Twitter says state-backed attackers may have nabbed phone numbers
Twitter has revealed more details about a security incident that allowed attackers to discover phone numbers attached to numerous accounts on its platform.
The process involved exploiting a feature, which, when used in the intended way, lets new sign-ups find friends who are already on Twitter by inputting their phone number. The feature works for those who have enabled the “Let people who have your phone number find you on Twitter” option and who have a phone number associated with their Twitter account.
The company said that during a recent investigation, it discovered and subsequently shut down a large network of fake accounts that may have been attempting to match a huge number of generated phone numbers to Twitter accounts.
It said it realized something was wrong when it observed “a particularly high volume” of attempts coming from individual IP addresses located within Iran, Israel, and Malaysia, adding, “It is possible that some of these IP addresses may have ties to state-sponsored actors.” Speaking to Reuters, a Twitter spokesperson said its team had particular concerns about Iran as the attackers seemed to have had unrestricted access to the social media platform despite it being banned in the country.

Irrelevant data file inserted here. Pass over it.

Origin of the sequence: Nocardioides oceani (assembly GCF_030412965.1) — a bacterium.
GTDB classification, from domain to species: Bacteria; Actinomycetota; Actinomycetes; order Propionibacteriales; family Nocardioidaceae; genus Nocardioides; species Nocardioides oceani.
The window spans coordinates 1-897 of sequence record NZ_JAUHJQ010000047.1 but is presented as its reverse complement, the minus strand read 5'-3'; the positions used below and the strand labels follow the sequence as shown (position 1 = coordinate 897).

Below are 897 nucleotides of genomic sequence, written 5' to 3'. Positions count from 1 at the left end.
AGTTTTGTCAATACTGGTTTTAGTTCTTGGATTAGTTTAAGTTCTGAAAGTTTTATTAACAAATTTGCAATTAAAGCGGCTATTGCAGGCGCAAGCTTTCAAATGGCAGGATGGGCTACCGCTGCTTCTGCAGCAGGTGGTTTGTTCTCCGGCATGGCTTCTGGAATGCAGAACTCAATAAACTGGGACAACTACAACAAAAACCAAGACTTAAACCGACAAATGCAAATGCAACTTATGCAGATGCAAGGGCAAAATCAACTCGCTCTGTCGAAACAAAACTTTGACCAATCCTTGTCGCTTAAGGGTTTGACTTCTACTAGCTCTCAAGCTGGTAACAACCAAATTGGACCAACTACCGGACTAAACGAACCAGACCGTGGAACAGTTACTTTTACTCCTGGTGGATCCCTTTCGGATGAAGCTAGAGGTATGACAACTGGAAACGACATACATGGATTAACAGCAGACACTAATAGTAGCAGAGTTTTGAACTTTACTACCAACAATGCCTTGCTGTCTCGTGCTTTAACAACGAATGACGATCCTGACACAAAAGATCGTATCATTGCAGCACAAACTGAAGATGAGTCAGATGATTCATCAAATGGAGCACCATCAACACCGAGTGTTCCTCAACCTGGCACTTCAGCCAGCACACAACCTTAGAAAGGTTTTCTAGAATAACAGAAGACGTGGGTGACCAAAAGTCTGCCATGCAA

Twitter said it has now made changes to its system to prevent similar attacks in the future, and also shut down the accounts that it believed were attempting to exploit the flaw.
The issue was first exposed in December 2019 by London-based security researcher Ibrahim Balic. It seems that it was Balic’s discovery that prompted Twitter’s investigation, which led to the suspected state-backed attackers. Balic showed that he was able to match 17 million phone numbers to Twitter accounts by uploading more than 2 billion random numbers to the service. The exercise enabled him to discover the phone numbers of various high-profile Twitter users, among them politicians and officials.
The incident is the latest in a series of security mishaps to hit Twitter. Late last year, for example, the company revealed it had patched a vulnerability in its Android app that could have let malicious actors view information of private accounts and take over profiles, and even send direct messages and tweets on the target account’s behalf. Another error saw the platform reveal the tweets of protected accounts.
Announcing details of security incidents is part of Twitter’s recently launched effort to be more transparent with its community of around 330 million people globally.